Tuesday, March 11, 2014

Autumn in the Abyss: Teaser #5: The Wrong Place, the Wrong Time: "Where the Light Won't Find You."

My son says to me, "I have a title you can use for a story."  I glance at him, then back to the road and say, "Yes."  He says, "Where the Light Won't Find You."  I glance back at him and say, "Hey, I like that."

And we're off.

Later I am told that title is a line from a song by Tears for Fears.  No matter where he found it, it triggered something in me that blossomed at mega-warp speed.  I sat down on the Monday after he told me this, January 2013, and in one day burned through over 5,000 words.  The best word count writing day I'd ever had, though I am not a stickler for word counts. I believe when I am locked in the words flow, that's what matters.  But this one, it demanded to be told NOW!  Over the week that followed I rounded it into shape and it was done. 

It was also another story with an appearance by the curious Mr. Liu.  I don't use him as a crutch, his appearance, though often on the fly, is essential to what the story is trying to convey. This story is from a completely different angle then the two previous stories in which he appeared.  We've got our regular Joe, or in this case a regular Derek, headed to a movie theater after having an argument with his girlfriend.  We've got him being warned off of a specific movie by an Asian gentleman who does not seem to belong, yet he sneaks into that theater, to see that specific movie, and runs into all sorts of Chaos.  Wrong place, wrong time, pure descriptive madness. 

This was also a good story for exploring a more pure definition of what it means to be alien (I thinki I touched on this in the blog post for "Broken Teacup," too; excuuuuse me) (If not then, at some point. When? Doesn't matter.  It's my blueprint for writing aliens, though).  My take is direct and does not comply to any 'rules' one might deem necessary.  I mean, alien can be anything.  Anything.  The rules we use to define what life as we know it is like, what it takes and what is required NEED to be tossed out the window, shattering glass and expectations.  There's a moment in this story where something that is alien is described as a box-like creature.  There are elements that make that box-like Thang alive.  I remember my editor saying something to the effect...let me see.  She said:

"In Derek's position, I would be more worried about the monster that just finished with the big man or the herd of monsters hiding in the dark. The box doesn't seem like much of a danger." 

My response, in line with my thinking on what it means to be purely alien: 

My take is at this point, it is obvious the square-shaped thing is the one running the show here and if it seems angry, by the loud chattering, that would perhaps make me more fearful of it than the other monster.  The other monster may appear more gruesome to us, but since we are dealing with creatures outside of the norm--yes, that is a reason I made the square-shaped creature seem just odd, not scary--at least Derek gets that vibe here. "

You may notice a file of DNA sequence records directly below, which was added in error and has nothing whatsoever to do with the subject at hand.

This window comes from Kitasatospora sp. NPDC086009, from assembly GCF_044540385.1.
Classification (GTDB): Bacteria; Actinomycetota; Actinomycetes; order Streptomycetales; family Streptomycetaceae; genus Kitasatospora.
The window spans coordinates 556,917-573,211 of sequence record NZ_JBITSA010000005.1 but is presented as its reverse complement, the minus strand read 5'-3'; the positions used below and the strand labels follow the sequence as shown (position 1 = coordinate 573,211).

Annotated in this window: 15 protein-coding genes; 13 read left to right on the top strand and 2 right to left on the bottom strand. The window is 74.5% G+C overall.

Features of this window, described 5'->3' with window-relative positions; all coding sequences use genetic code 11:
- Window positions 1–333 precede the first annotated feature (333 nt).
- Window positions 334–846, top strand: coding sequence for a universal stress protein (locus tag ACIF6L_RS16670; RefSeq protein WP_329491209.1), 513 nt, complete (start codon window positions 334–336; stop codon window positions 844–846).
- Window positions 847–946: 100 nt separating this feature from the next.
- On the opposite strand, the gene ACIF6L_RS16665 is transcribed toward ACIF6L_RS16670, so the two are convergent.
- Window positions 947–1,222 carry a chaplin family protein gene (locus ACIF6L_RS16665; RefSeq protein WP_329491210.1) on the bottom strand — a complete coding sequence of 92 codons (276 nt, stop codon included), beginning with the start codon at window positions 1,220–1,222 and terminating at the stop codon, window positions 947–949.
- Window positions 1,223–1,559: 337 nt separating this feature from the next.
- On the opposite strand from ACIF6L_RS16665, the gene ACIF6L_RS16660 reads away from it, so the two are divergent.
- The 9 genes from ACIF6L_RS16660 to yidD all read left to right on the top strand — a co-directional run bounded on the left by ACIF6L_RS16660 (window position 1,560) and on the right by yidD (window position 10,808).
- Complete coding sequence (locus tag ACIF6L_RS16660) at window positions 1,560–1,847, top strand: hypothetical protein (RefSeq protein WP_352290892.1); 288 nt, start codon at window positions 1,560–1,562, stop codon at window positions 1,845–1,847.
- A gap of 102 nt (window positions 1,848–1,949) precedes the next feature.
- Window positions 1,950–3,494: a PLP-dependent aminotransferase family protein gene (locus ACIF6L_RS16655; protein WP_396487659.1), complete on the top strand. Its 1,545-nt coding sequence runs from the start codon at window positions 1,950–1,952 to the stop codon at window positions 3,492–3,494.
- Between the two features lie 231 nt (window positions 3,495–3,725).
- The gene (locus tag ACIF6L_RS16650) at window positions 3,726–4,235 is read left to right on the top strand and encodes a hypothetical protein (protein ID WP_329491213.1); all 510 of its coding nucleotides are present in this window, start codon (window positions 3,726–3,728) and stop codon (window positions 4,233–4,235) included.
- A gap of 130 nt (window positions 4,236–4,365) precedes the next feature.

And now my font has gone all alien as well, besides bold for the point being made.  Point being, alien should be Alien, not subject to our rules, regulations, patented perceptions or Anything of that nature because it quite simply does not follow any of these.  Or it/they might, but that's the point. There are no limits. 

"I forbid my mind nothing."--Clive Barker.
Just felt like tossing that into the mix.   One of my rules for writing and thinking.

Anyway, here's a touch of our poor schlub in love as he sits in the movie theater with only one other person there and things kind of...tilt.

He tries to focus on the movie and not think about the guy behind him. After a couple minutes tamping down his agitation, he coughs and hears a tiny snicker echo in response. He catches his breath and again tries to focus on the movie.

On the screen, the guy with the professionally tousled, brown hair and the too perfectly trimmed twenty-four hour shadow is reading with a flashlight the last lines from something scribbled on the wall in too-runny movie blood. The plucky blonde who has uncharacteristically— for a horror flick of this meager ilk— not removed her skimpy baby doll tee hangs on his arm and every word. He says, “The dread is in knowing you will have to forever live where the light won’t find you.” The flashlight goes out.

The screen goes dark. Too dark.

After twenty seconds or so— twenty seconds that feel like twenty minutes to Derek— there’s a thump on the back of his seat. His heartbeat picks up its pace, attaining a strong gallop.

Another ten, perhaps fifteen seconds pass before the big guy sitting behind Derek, that mountain of a jerk, makes some hacking, gurgling sounds, as if he is pulling up a mouthful and is planning to decorate the back of Derek’s head with the green slime.

The silence heightens these strange, throaty sounds.

Seconds tick by; soldiers on a mission.

Then, the friggin’ jerk kicks the back of Derek’s seat. Tap, tap, tapping, as if those soldiers have picked up the pace to a jog, trying to catch up to Derek’s rapid fire, double-bass drum heartbeat.

Derek shoots straight up from his seat, turns to say something, anything, to this major fuckwad, no matter he is big as Godzilla, when he sees what is really responsible for the sounds.

Perched on the big man’s chest is
Well, if you want to know what's there as well as more about Mr. Liu, Derek, and That Which Lurks In The Shadows, including something shaped like a harmless box, well...
Here's the Amazon US link, my friends.  Also available via Amazon UK as well as the Barnes & Noble link, too!  It's only letting me put the hyperlink to & Noble, hope that works.  Oy!
As Clive has always reminded us, it's not just a harmless box...
Here's some Phenomenal art by Hector Pineda, a truly talented artist.  

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